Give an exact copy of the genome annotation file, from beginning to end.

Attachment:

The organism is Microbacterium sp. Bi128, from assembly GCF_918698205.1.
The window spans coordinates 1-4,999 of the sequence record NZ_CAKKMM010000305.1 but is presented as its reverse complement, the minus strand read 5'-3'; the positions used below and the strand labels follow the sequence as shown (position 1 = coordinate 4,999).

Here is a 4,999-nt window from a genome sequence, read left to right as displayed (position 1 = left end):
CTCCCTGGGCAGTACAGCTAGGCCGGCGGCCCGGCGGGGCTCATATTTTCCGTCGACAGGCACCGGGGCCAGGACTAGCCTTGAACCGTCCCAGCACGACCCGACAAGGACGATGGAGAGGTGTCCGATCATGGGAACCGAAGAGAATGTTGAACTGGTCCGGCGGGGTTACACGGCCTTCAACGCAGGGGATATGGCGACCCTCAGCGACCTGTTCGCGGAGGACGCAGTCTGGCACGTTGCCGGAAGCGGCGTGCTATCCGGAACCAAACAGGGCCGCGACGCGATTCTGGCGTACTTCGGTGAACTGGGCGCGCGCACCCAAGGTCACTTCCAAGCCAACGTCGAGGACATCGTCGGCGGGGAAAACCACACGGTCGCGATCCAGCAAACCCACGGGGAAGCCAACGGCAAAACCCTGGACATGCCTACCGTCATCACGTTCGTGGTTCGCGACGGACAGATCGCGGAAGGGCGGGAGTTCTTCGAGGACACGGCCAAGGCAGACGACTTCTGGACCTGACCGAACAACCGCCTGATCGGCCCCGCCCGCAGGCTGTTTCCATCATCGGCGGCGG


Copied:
The organism is Microbacterium sp. Bi128, from assembly GCF_918698205.1.
The window spans coordinates 1-4,999 of the sequence record NZ_CAKKMM010000305.1 but is presented as its reverse complement, the minus strand read 5'-3'; the positions used below and the strand labels follow the sequence as shown (position 1 = coordinate 4,999).

Here is a 4,999-nt window from a genome sequence, read left to right as displayed (position 1 = left end):
CTCCCTGGGCAGTACAGCTAGGCCGGCGGCCCGGCGGGGCTCATATTTTCCGTCGACAGGCACCGGGGCCAGGACTAGCCTTGAACCGTCCCAGCACGACCCGACAAGGACGATGGAGAGGTGTCCGATCATGGGAACCGAAGAGAATGTTGAACTGGTCCGGCGGGGTTACACGGCCTTCAACGCAGGGGATATGGCGACCCTCAGCGACCTGTTCGCGGAGGACGCAGTCTGGCACGTTGCCGGAAGCGGCGTGCTATCCGGAACCAAACAGGGCCGCGACGCGATTCTGGCGTACTTCGGTGAACTGGGCGCGCGCACCCAAGGTCACTTCCAAGCCAACGTCGAGGACATCGTCGGCGGGGAAAACCACACGGTCGCGATCCAGCAAACCCACGGGGAAGCCAACGGCAAAACCCTGGACATGCCTACCGTCATCACGTTCGTGGTTCGCGACGGACAGATCGCGGAAGGGCGGGAGTTCTTCGAGGACACGGCCAAGGCAGACGACTTCTGGACCTGACCGAACAACCGCCTGATCGGCCCCGCCCGCAGGCTGTTTCCATCATCGGCGGCGG